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Bordier butter

cookieyumyum Aug 31, 2009 08:28 PM

Hi,

This will be our first trip to Paris and I think I have everything figured out almost everything EXCEPT I must have Beurre Bordier.

I read the below article about it in Saveur a few years back and it always stayed with me.
http://www.saveur.com/article/Kitchen...

Is there a restaurant that has a sampling of all the butters or would I be better off purchasing them at a shop?
Is it allowed to take butter back with you to the states?

Thanks for any advice. :)

  1. Delucacheesemonger Aug 31, 2009 10:55 PM

    OK to bring back, but will get pretty smooshy. Galleries Lafayette has, on last visit, 4-5 different Bordier selling for about 2.5 Euros per 250 mg. package. Buy good bread and sample in your hotel or apartment. Do not know of any restaurant sampling the butter. It is wonderful butter but the butter from Bretagne served at Le Duc is the best butter ever eaten, last time there, two people in our party pocketed a portion and took with them home, l was one of them.

    1. souphie Sep 1, 2009 06:29 AM

      There are many excellent butters in France, especially in the season where the cows eat fresh grass and flowers. Bordier is one of them, the most used in fine dining. Alain Passard of l'Arpège uses it exclusively, in very large quantities, for all cooking. It has a very strong identity with its translucid color and the droplets of water it sweats when you spread it. But all top cheese makers have extraordinary butters. DCM mentions one of them. There is also Bellevaire (more and more top restaurants work with him) who now has a few shops in Paris. Bordier can also be found at Dubois, at Alléosse, who have other excellent butters and creams. I don't think they do tastings but you can always ask.

      Those excellent butters -- and creams-- are raw. It means they don't keep much over ten days and no more than a couple of days unrefrigerated. But I never heard of anyone having customs issues and brought some myself more than once, but, as DCM says, butter at room temperature is not hard, better to pack it in a tupperware maybe.

      Desnoyer the butcher and other chic shops also have Bordier.

      The best butter I had was in the Alps in the summer, at Rabaey's restaurant "Le Pont de Brent". That said, the raw butter I get every week from Quatrehomme is good enough that I'm happy to have a spoon full of it.

      8 Replies
      1. re: souphie
        fanoffrance Sep 1, 2009 10:00 AM

        Is Échiré considered inferior to Bordier?

        1. re: fanoffrance
          souphie Sep 1, 2009 10:04 AM

          Yes. But it's good. Echiré is pasteurized butter. You can often find even better butter in your supermarket (one of the charms of France is the availability of good quality local production in supermarkets).

          1. re: souphie
            n
            Nancy S. Sep 1, 2009 10:10 AM

            I like both Echire and Bordier, but to me they have very different tastes and textures. I can get Echire in New York, so I eat this a lot. Another restaurant with Bordier is Au Gourmand on rue Moliere in the 1st arron.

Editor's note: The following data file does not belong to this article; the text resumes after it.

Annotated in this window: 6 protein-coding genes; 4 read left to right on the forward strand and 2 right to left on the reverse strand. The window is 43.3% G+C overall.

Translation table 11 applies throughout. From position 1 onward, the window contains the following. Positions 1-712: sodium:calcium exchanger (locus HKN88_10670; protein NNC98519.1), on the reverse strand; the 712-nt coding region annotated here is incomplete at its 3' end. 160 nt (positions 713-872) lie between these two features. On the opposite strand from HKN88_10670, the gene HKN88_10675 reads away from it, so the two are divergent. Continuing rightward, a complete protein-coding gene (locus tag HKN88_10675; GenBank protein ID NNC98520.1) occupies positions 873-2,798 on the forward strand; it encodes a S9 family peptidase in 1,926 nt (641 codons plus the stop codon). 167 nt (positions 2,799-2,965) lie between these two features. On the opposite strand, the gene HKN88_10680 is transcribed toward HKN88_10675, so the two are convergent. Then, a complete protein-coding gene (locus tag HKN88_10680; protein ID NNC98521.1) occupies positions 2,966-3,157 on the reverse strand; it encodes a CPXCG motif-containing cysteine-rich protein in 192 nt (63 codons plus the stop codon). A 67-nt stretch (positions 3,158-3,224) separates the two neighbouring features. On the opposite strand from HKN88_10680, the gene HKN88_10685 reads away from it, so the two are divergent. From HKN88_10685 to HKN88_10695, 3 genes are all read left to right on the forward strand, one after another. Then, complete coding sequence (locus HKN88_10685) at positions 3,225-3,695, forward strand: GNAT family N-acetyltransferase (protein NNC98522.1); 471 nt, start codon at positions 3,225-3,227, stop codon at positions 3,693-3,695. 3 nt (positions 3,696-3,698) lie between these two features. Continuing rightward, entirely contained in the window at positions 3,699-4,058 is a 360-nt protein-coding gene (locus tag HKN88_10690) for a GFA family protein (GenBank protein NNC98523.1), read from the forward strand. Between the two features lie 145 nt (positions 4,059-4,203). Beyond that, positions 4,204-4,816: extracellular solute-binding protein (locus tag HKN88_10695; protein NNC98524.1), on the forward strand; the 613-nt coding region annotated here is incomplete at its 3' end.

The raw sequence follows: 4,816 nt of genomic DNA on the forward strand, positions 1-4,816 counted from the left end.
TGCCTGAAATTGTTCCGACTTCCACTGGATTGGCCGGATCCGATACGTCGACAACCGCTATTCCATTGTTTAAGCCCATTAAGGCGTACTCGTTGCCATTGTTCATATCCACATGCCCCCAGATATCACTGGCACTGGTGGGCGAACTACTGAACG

1. re: souphie
              PhilD Sep 1, 2009 11:21 PM

              If you want to see the vast range including two Bordier's check out the butter section at Le Bon Marche. I was there yesterday and counted 32 different butters. Some pedestrian (for France) others very high end.

              1. re: PhilD
                o
                olivierb Sep 2, 2009 02:37 AM

                I've bought Bordier butter twice at La Grande Epicerie du Bon Marché, and twice is had gone off, and these were different shipments, as there had been a few months interval in between.

                Maybe it was just bad luck...

                1. re: olivierb
                  PhilD Sep 2, 2009 11:59 PM

                  Did you take it back?

                  1. re: PhilD
                    o
                    olivierb Sep 3, 2009 12:39 AM

                    Nope, I know I probably should have, but like a famous american-living-in-Paris-blogger, I encourage people to complain if they don't get what they should, but rarely do so myself. In this case because I was too lazy for that...

                    1. re: olivierb
                      PhilD Sep 3, 2009 12:54 AM

                      Le Bon Marche was my local supermarket for a couple of years and we did take a few things back. It was never an issue, but I suppose that is what you pay for.

        2. John Talbott Sep 1, 2009 10:37 AM

          Well, if you must have it, do.
          But as Soup says, there's lots else, my own Marie Quatrehomme stuff from Brittany is pretty good.
          Also, over the last two years you couldn't open a resto here without serving (and noting you served) Bordier, at Fines Gueules, etc.

          1 Reply
          1. re: John Talbott
            cookieyumyum Sep 1, 2009 03:10 PM

            Wow Thanks for all the wonderful input and I really appreciate the different Butter suggestions as well.
            I was not aware that many of the cheesemakers there made butter as well. Very exciting and I feel foolish for not realizing that earlier. :)

            I'll be sure to report back on my experience with the butters. Thanks!

          2. John Talbott Sep 2, 2009 12:11 PM

            I'm surprised that no one has referred you to Ptipois, a bilingual expert on Brittany, who has posted extensively on her website http://ptipois.canalblog.com/ and on eG - http://forums.egullet.org/index.php?showtopic=125386&hl=butter on the subject.

            John Talbott http://johntalbottsparis.typepad.com/...

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